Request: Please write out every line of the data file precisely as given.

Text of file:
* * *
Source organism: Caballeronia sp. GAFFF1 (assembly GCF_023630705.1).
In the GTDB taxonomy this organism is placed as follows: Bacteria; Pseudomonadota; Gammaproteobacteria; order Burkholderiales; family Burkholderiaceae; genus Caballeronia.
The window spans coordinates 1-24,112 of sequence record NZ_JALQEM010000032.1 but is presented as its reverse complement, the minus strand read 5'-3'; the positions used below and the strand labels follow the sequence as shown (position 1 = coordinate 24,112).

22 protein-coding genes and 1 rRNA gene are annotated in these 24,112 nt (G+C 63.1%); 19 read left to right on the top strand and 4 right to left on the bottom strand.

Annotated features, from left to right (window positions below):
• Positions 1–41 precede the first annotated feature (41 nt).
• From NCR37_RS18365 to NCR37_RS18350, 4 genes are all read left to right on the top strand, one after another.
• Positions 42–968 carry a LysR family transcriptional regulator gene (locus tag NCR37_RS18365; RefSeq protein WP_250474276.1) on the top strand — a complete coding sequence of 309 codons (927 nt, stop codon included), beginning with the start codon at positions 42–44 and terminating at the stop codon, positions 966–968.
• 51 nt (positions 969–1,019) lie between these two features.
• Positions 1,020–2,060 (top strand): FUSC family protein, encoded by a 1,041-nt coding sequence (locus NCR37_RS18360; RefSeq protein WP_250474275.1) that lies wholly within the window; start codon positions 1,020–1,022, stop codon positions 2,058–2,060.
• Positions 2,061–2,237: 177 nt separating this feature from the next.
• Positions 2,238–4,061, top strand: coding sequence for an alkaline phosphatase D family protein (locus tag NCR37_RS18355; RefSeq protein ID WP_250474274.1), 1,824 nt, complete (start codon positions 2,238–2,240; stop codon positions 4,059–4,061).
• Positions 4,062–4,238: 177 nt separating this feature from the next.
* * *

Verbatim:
Source organism: Caballeronia sp. GAFFF1 (assembly GCF_023630705.1).
In the GTDB taxonomy this organism is placed as follows: Bacteria; Pseudomonadota; Gammaproteobacteria; order Burkholderiales; family Burkholderiaceae; genus Caballeronia.
The window spans coordinates 1-24,112 of sequence record NZ_JALQEM010000032.1 but is presented as its reverse complement, the minus strand read 5'-3'; the positions used below and the strand labels follow the sequence as shown (position 1 = coordinate 24,112).

22 protein-coding genes and 1 rRNA gene are annotated in these 24,112 nt (G+C 63.1%); 19 read left to right on the top strand and 4 right to left on the bottom strand.

Annotated features, from left to right (window positions below):
• Positions 1–41 precede the first annotated feature (41 nt).
• From NCR37_RS18365 to NCR37_RS18350, 4 genes are all read left to right on the top strand, one after another.
• Positions 42–968 carry a LysR family transcriptional regulator gene (locus tag NCR37_RS18365; RefSeq protein WP_250474276.1) on the top strand — a complete coding sequence of 309 codons (927 nt, stop codon included), beginning with the start codon at positions 42–44 and terminating at the stop codon, positions 966–968.
• 51 nt (positions 969–1,019) lie between these two features.
• Positions 1,020–2,060 (top strand): FUSC family protein, encoded by a 1,041-nt coding sequence (locus NCR37_RS18360; RefSeq protein WP_250474275.1) that lies wholly within the window; start codon positions 1,020–1,022, stop codon positions 2,058–2,060.
• Positions 2,061–2,237: 177 nt separating this feature from the next.
• Positions 2,238–4,061, top strand: coding sequence for an alkaline phosphatase D family protein (locus tag NCR37_RS18355; RefSeq protein ID WP_250474274.1), 1,824 nt, complete (start codon positions 2,238–2,240; stop codon positions 4,059–4,061).
• Positions 4,062–4,238: 177 nt separating this feature from the next.